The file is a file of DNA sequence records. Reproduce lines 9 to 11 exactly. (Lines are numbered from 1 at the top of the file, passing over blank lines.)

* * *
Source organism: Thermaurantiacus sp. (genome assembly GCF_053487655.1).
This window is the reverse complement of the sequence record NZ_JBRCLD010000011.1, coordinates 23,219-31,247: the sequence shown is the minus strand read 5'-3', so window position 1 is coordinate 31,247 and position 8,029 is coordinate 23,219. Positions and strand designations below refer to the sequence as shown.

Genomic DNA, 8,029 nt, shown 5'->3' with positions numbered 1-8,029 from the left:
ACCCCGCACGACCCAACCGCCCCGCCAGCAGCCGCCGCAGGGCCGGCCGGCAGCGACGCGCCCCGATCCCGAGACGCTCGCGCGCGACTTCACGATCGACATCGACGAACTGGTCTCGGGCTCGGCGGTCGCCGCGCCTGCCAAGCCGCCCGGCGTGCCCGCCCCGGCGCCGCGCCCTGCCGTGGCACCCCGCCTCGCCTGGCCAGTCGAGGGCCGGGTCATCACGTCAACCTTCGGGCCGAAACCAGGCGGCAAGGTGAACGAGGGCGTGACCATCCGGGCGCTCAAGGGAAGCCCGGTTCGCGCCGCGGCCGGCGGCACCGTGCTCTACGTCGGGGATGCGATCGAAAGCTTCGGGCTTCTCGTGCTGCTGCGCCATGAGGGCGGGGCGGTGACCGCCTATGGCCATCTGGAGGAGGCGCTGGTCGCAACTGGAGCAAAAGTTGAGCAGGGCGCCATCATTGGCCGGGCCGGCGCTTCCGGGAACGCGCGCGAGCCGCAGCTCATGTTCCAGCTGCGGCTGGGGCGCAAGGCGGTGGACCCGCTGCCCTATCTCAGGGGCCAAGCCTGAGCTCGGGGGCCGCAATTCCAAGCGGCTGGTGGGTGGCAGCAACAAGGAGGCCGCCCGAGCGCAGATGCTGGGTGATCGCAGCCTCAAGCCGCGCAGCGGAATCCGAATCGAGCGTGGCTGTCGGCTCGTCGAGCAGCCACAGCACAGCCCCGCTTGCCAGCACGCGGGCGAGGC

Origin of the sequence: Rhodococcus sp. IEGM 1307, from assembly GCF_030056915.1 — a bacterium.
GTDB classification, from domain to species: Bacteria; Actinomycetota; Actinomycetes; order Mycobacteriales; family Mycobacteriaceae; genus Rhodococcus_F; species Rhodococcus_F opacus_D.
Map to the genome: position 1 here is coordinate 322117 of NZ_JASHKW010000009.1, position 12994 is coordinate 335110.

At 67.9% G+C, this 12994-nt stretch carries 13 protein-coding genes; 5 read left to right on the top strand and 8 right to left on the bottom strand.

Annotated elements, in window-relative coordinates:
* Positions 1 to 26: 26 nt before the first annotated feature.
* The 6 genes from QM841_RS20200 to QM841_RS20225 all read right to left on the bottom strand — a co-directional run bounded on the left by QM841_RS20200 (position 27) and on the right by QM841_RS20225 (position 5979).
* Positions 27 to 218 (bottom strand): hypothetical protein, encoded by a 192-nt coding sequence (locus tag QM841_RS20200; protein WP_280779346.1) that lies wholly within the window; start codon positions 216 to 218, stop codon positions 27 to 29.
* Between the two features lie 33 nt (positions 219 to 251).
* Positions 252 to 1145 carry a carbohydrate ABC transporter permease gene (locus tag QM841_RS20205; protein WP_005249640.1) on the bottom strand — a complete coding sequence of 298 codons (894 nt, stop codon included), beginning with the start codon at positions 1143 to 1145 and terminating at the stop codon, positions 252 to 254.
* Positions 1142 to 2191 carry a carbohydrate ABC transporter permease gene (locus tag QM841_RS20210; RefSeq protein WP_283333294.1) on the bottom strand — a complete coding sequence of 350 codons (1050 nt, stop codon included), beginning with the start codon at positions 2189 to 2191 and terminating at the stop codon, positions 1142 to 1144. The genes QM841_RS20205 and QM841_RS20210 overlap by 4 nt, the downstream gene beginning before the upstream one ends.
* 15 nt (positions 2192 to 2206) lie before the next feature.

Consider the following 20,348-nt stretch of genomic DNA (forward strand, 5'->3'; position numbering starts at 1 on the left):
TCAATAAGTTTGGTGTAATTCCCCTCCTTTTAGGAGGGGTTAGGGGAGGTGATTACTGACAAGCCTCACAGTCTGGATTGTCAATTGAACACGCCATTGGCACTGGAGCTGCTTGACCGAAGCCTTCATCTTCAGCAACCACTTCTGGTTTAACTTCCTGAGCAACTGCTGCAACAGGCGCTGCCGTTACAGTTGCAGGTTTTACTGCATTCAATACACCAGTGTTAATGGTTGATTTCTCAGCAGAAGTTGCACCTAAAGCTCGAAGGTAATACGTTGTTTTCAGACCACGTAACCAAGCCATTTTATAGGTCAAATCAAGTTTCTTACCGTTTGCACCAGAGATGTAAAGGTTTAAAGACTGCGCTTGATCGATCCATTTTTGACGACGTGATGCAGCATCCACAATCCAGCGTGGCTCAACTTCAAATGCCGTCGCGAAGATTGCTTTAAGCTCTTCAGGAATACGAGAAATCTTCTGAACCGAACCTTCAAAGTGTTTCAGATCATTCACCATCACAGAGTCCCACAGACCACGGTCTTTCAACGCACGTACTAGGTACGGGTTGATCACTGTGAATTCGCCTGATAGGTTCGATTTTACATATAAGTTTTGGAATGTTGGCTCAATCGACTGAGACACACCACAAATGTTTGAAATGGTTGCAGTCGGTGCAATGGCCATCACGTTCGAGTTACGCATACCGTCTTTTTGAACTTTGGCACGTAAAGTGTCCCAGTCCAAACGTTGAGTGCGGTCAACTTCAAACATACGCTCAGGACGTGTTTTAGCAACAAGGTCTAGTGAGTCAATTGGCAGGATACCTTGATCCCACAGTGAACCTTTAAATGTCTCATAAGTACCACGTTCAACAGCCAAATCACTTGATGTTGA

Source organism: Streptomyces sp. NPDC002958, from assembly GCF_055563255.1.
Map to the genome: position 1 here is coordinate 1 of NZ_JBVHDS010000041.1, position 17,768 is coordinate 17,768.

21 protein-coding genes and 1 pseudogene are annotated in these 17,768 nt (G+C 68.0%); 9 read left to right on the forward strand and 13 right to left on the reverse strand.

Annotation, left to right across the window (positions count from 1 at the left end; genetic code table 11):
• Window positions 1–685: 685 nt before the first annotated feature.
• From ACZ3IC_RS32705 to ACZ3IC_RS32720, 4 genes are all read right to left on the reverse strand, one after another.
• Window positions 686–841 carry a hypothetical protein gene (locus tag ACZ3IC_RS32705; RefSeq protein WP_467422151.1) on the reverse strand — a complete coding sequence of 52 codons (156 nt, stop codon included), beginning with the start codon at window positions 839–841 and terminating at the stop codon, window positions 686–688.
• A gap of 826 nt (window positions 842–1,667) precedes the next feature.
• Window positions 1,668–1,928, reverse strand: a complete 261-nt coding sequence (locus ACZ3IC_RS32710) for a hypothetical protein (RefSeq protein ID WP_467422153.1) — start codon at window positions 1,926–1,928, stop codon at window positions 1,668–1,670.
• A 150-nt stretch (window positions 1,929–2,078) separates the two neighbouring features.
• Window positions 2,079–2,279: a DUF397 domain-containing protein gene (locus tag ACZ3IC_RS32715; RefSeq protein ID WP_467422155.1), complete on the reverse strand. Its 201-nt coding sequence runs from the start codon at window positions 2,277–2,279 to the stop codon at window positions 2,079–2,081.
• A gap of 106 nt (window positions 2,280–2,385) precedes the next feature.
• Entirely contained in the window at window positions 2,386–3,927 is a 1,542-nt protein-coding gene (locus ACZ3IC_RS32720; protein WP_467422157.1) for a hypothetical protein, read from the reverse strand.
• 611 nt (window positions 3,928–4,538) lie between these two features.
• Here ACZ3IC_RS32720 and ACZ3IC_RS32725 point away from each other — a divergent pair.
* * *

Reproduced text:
Annotated elements, in window-relative coordinates:
* Positions 1 to 26: 26 nt before the first annotated feature.
* The 6 genes from QM841_RS20200 to QM841_RS20225 all read right to left on the bottom strand — a co-directional run bounded on the left by QM841_RS20200 (position 27) and on the right by QM841_RS20225 (position 5979).